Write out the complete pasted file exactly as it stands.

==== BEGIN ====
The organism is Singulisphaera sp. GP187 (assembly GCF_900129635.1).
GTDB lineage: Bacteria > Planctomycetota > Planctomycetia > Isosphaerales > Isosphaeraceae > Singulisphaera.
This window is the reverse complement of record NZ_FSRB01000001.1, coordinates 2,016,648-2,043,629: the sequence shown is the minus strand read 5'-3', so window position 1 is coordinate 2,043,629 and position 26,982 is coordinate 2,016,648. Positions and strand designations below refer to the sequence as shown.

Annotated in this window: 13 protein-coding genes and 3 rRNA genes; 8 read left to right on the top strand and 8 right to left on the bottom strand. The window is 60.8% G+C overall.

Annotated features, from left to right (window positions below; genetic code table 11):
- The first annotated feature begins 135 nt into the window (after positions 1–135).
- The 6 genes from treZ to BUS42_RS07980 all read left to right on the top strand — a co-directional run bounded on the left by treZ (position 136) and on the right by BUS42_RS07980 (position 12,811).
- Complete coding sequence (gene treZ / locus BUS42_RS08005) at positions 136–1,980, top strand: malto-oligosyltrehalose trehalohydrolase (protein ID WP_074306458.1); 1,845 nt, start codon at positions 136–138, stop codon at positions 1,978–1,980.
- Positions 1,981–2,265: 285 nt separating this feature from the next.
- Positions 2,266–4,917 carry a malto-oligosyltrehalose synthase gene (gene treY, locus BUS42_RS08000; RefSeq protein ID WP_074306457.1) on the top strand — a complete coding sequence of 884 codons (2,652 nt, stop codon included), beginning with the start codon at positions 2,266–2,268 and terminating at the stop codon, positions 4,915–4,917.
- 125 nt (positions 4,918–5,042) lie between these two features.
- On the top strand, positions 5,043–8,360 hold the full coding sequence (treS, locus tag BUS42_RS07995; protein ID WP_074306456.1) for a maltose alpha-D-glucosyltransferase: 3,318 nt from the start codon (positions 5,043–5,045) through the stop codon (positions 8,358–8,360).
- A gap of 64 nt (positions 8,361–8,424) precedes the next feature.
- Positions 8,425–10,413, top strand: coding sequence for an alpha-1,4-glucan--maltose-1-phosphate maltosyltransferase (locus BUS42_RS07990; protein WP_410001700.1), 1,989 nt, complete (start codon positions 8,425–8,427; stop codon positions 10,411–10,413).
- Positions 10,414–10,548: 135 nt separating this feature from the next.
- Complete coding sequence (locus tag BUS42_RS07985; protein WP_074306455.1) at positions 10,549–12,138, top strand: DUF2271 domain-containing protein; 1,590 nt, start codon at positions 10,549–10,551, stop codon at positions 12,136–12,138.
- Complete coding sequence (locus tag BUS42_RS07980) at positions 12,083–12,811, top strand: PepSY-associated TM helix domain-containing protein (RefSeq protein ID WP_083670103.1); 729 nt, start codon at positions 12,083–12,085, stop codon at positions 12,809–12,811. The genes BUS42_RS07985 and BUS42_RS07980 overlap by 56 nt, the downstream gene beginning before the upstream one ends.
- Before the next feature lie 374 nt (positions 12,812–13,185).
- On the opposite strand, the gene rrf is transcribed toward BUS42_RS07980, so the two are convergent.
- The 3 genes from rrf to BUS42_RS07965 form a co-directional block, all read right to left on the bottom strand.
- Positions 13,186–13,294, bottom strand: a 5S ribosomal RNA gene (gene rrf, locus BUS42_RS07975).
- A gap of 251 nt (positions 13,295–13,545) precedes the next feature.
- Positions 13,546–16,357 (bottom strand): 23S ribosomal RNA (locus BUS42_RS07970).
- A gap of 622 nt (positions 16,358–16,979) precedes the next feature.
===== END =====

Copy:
The organism is Singulisphaera sp. GP187 (assembly GCF_900129635.1).
GTDB lineage: Bacteria > Planctomycetota > Planctomycetia > Isosphaerales > Isosphaeraceae > Singulisphaera.
This window is the reverse complement of record NZ_FSRB01000001.1, coordinates 2,016,648-2,043,629: the sequence shown is the minus strand read 5'-3', so window position 1 is coordinate 2,043,629 and position 26,982 is coordinate 2,016,648. Positions and strand designations below refer to the sequence as shown.

Annotated in this window: 13 protein-coding genes and 3 rRNA genes; 8 read left to right on the top strand and 8 right to left on the bottom strand. The window is 60.8% G+C overall.

Annotated features, from left to right (window positions below; genetic code table 11):
- The first annotated feature begins 135 nt into the window (after positions 1–135).
- The 6 genes from treZ to BUS42_RS07980 all read left to right on the top strand — a co-directional run bounded on the left by treZ (position 136) and on the right by BUS42_RS07980 (position 12,811).
- Complete coding sequence (gene treZ / locus BUS42_RS08005) at positions 136–1,980, top strand: malto-oligosyltrehalose trehalohydrolase (protein ID WP_074306458.1); 1,845 nt, start codon at positions 136–138, stop codon at positions 1,978–1,980.
- Positions 1,981–2,265: 285 nt separating this feature from the next.
- Positions 2,266–4,917 carry a malto-oligosyltrehalose synthase gene (gene treY, locus BUS42_RS08000; RefSeq protein ID WP_074306457.1) on the top strand — a complete coding sequence of 884 codons (2,652 nt, stop codon included), beginning with the start codon at positions 2,266–2,268 and terminating at the stop codon, positions 4,915–4,917.
- 125 nt (positions 4,918–5,042) lie between these two features.
- On the top strand, positions 5,043–8,360 hold the full coding sequence (treS, locus tag BUS42_RS07995; protein ID WP_074306456.1) for a maltose alpha-D-glucosyltransferase: 3,318 nt from the start codon (positions 5,043–5,045) through the stop codon (positions 8,358–8,360).
- A gap of 64 nt (positions 8,361–8,424) precedes the next feature.
- Positions 8,425–10,413, top strand: coding sequence for an alpha-1,4-glucan--maltose-1-phosphate maltosyltransferase (locus BUS42_RS07990; protein WP_410001700.1), 1,989 nt, complete (start codon positions 8,425–8,427; stop codon positions 10,411–10,413).
- Positions 10,414–10,548: 135 nt separating this feature from the next.
- Complete coding sequence (locus tag BUS42_RS07985; protein WP_074306455.1) at positions 10,549–12,138, top strand: DUF2271 domain-containing protein; 1,590 nt, start codon at positions 10,549–10,551, stop codon at positions 12,136–12,138.
- Complete coding sequence (locus tag BUS42_RS07980) at positions 12,083–12,811, top strand: PepSY-associated TM helix domain-containing protein (RefSeq protein ID WP_083670103.1); 729 nt, start codon at positions 12,083–12,085, stop codon at positions 12,809–12,811. The genes BUS42_RS07985 and BUS42_RS07980 overlap by 56 nt, the downstream gene beginning before the upstream one ends.
- Before the next feature lie 374 nt (positions 12,812–13,185).
- On the opposite strand, the gene rrf is transcribed toward BUS42_RS07980, so the two are convergent.
- The 3 genes from rrf to BUS42_RS07965 form a co-directional block, all read right to left on the bottom strand.
- Positions 13,186–13,294, bottom strand: a 5S ribosomal RNA gene (gene rrf, locus BUS42_RS07975).
- A gap of 251 nt (positions 13,295–13,545) precedes the next feature.
- Positions 13,546–16,357 (bottom strand): 23S ribosomal RNA (locus BUS42_RS07970).
- A gap of 622 nt (positions 16,358–16,979) precedes the next feature.